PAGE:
Land ownership reforms proposed
There should be an upper limit on the amount of land held by private owners in Scotland, a government-commissioned study has recommended.
The Land Reform Review Group also called for a big increase in community land ownership.
And the group said the current tax system should be changed.
Tax "plays an important part in maintaining the concentrated pattern of large scale, private land ownership in Scotland," it stated.
The Scottish government believes the country needs a fairer distribution of land ownership, and is aiming reduce the dominance of large, traditional sporting estates.
The report's authors said the Scottish government should establish a Community Land Agency to facilitate negotiations between landowners and communities, with the goal of achieving a "significant increase in local community land ownership".
But they warned that public funding remained "critical" and the Scottish government must ensure there is an "integrated legislative and financial support structure" to help communities in urban and rural Scotland buy and develop land and buildings.
The review group also argued that ending the Crown Estate Commissioners' involvement in Scotland would "deliver wide ranging and important benefits."
It said the responsibilities of the Crown Estate Commissioners in Scotland should be devolved to the Scottish Parliament.
Elsewhere, the report said there was a clear need to update Scotland's system of compulsory purchase and local authorities should be given new powers to issue compulsory sale orders.
The review group said that would help address the "persistent challenge of vacant and derelict land in urban areas".
The group had been asked to look at how best to enable more people in rural and urban Scotland to have a stake in the ownership, governance, management and use of land.
The wide ranging 260-page report also contains 62 recommendations with a focus on the public interest and making the most of land use in Scotland.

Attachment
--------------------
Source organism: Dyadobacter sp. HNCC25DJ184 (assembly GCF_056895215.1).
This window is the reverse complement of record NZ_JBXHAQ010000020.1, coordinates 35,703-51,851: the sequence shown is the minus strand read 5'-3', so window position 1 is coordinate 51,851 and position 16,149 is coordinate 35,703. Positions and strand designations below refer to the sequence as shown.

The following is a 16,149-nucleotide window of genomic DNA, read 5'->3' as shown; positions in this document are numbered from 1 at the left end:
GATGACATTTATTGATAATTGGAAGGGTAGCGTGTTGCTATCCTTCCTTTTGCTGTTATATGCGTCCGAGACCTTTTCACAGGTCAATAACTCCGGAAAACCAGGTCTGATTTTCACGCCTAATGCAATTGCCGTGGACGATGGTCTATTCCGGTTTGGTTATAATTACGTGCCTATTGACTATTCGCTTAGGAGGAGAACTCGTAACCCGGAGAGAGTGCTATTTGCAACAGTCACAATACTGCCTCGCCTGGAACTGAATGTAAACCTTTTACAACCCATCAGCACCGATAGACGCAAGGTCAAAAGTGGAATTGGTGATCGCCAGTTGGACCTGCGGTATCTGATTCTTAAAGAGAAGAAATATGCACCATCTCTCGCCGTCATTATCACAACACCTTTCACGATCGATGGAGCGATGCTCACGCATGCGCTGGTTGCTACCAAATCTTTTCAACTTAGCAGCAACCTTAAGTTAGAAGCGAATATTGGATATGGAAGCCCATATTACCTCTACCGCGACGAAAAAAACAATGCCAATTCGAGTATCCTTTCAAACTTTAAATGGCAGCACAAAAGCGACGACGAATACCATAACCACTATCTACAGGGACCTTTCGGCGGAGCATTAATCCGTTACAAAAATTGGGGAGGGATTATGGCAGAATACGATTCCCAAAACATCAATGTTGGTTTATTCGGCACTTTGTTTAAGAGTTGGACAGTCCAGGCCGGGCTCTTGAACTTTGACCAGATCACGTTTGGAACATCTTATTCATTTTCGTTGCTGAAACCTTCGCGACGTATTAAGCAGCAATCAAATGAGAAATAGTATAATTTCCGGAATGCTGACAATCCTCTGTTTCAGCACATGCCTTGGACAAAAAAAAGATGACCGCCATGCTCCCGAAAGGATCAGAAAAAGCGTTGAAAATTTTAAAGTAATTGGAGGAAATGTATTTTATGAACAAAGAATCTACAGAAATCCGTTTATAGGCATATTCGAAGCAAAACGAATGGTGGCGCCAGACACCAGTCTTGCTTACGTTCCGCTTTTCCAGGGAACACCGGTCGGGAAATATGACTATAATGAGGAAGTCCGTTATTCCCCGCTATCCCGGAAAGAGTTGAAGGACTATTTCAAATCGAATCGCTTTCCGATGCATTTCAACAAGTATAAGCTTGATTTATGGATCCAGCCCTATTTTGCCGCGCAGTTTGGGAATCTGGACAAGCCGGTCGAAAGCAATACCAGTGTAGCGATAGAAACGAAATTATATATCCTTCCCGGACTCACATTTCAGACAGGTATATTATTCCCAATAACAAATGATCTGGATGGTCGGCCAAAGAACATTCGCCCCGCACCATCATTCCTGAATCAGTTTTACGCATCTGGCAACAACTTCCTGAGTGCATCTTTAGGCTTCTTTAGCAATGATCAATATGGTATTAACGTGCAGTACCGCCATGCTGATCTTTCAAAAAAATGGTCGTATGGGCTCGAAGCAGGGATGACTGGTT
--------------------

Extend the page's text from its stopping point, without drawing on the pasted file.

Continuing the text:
Environment Minister Paul Wheelhouse said the relationship between the land and the people of Scotland was fundamental to the country's economic, environmental and social success.
He added: "We will study the report in depth and consider its recommendations. I am sure it will contain recommendations we agree with and some we do not but I welcome the overall vision and proposed direction of travel.
"I am pleased to read the recommendations on improving the availability of land, both rural and urban, and the need to increase access to rural housing, these are issues that will have a direct impact on many people's lives.
'Direction of travel'
"The group have also highlighted the need to address transparency of land ownership in Scotland which I believe is crucial to taking forward this agenda."
Mr Wheelhouse welcomed the fact that the benefits of community ownership had been highlighted in the report.
He said: "We have always said that community ownership empowers communities, sparks regeneration and drives renewal which is why we have an ambitious target to get one million acres of land into community ownership by 2020.
"I am pleased to announce that I agree with the review group's recommendation for a working group to develop the strategy for achieving the million acre target and I will shortly be forming a working group to achieve just that.
"Land reform not just about land ownership but how that land is used and managed and the benefits it can bring to the people of Scotland."
Scottish Land & Estates, which represents landowners throughout Scotland, said the report had "missed the opportunity to deliver constructive land reform" and failed to address the real challenges facing rural Scotland.
Chief executive Douglas McAdam said: "This report is extremely disappointing in that it does not reflect the very substantial social, economic and environmental contribution made to Scotland by private landownership of all scales - something that successive Scottish administrations have recognised.
"Instead, the report contains a very negative view of landowners despite the fact that in its first report the review group acknowledged and highlighted quite fully the very constructive work private landowners were engaged in."
He added: "The Land Reform Review Group has focused far too much on ownership rather than how land can be used to provide multiple benefits and has missed the opportunity to make more constructive proposals around community planning - which is critical to empowering communities and rural development."
Scottish Greens co-convenor Patrick Harvie said the response of the Scottish government to the report would be a "test of their ambition for a fairer Scotland".
He added: "This is a comprehensive piece of work with many new ideas for addressing the concentration of wealth and land in our country.
"The minister asked for this review to be radical and now he must show this was not just posturing by accepting the need for the big tax changes recommended in the report."
In a statement, the Crown Estate said it would respond in detail to the report in due course, adding: "We are committed to Scotland and work closely with communities, customers and government, helping drive sustainable growth in offshore renewables, marine leisure and aquaculture."